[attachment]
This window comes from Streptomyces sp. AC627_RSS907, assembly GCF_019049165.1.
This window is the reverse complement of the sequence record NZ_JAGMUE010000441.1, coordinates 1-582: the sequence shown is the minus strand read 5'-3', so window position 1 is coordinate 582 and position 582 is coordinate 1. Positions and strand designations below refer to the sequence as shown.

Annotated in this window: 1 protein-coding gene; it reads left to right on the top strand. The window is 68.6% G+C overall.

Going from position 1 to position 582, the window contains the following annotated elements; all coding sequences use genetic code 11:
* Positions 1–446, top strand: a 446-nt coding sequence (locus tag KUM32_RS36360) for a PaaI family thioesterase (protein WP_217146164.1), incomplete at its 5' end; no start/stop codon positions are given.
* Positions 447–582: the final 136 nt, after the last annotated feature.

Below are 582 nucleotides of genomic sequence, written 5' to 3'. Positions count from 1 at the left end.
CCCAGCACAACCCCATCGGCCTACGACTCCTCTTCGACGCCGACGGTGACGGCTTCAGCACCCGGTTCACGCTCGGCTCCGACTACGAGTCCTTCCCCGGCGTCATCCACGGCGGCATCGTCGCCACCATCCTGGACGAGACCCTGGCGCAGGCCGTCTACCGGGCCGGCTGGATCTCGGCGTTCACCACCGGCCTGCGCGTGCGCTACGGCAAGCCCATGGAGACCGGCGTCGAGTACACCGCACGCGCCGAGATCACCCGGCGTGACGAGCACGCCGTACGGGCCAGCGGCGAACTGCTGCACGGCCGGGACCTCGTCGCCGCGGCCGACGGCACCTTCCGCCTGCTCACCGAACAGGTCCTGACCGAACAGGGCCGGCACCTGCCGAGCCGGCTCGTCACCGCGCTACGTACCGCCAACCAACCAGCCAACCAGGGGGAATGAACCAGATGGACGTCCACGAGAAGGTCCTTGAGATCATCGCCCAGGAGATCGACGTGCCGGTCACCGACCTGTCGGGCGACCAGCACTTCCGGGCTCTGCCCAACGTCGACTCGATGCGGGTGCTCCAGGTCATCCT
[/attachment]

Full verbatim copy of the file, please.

This window comes from Streptomyces sp. AC627_RSS907, assembly GCF_019049165.1.
This window is the reverse complement of the sequence record NZ_JAGMUE010000441.1, coordinates 1-582: the sequence shown is the minus strand read 5'-3', so window position 1 is coordinate 582 and position 582 is coordinate 1. Positions and strand designations below refer to the sequence as shown.

Annotated in this window: 1 protein-coding gene; it reads left to right on the top strand. The window is 68.6% G+C overall.

Going from position 1 to position 582, the window contains the following annotated elements; all coding sequences use genetic code 11:
* Positions 1–446, top strand: a 446-nt coding sequence (locus tag KUM32_RS36360) for a PaaI family thioesterase (protein WP_217146164.1), incomplete at its 5' end; no start/stop codon positions are given.
* Positions 447–582: the final 136 nt, after the last annotated feature.

Below are 582 nucleotides of genomic sequence, written 5' to 3'. Positions count from 1 at the left end.
CCCAGCACAACCCCATCGGCCTACGACTCCTCTTCGACGCCGACGGTGACGGCTTCAGCACCCGGTTCACGCTCGGCTCCGACTACGAGTCCTTCCCCGGCGTCATCCACGGCGGCATCGTCGCCACCATCCTGGACGAGACCCTGGCGCAGGCCGTCTACCGGGCCGGCTGGATCTCGGCGTTCACCACCGGCCTGCGCGTGCGCTACGGCAAGCCCATGGAGACCGGCGTCGAGTACACCGCACGCGCCGAGATCACCCGGCGTGACGAGCACGCCGTACGGGCCAGCGGCGAACTGCTGCACGGCCGGGACCTCGTCGCCGCGGCCGACGGCACCTTCCGCCTGCTCACCGAACAGGTCCTGACCGAACAGGGCCGGCACCTGCCGAGCCGGCTCGTCACCGCGCTACGTACCGCCAACCAACCAGCCAACCAGGGGGAATGAACCAGATGGACGTCCACGAGAAGGTCCTTGAGATCATCGCCCAGGAGATCGACGTGCCGGTCACCGACCTGTCGGGCGACCAGCACTTCCGGGCTCTGCCCAACGTCGACTCGATGCGGGTGCTCCAGGTCATCCT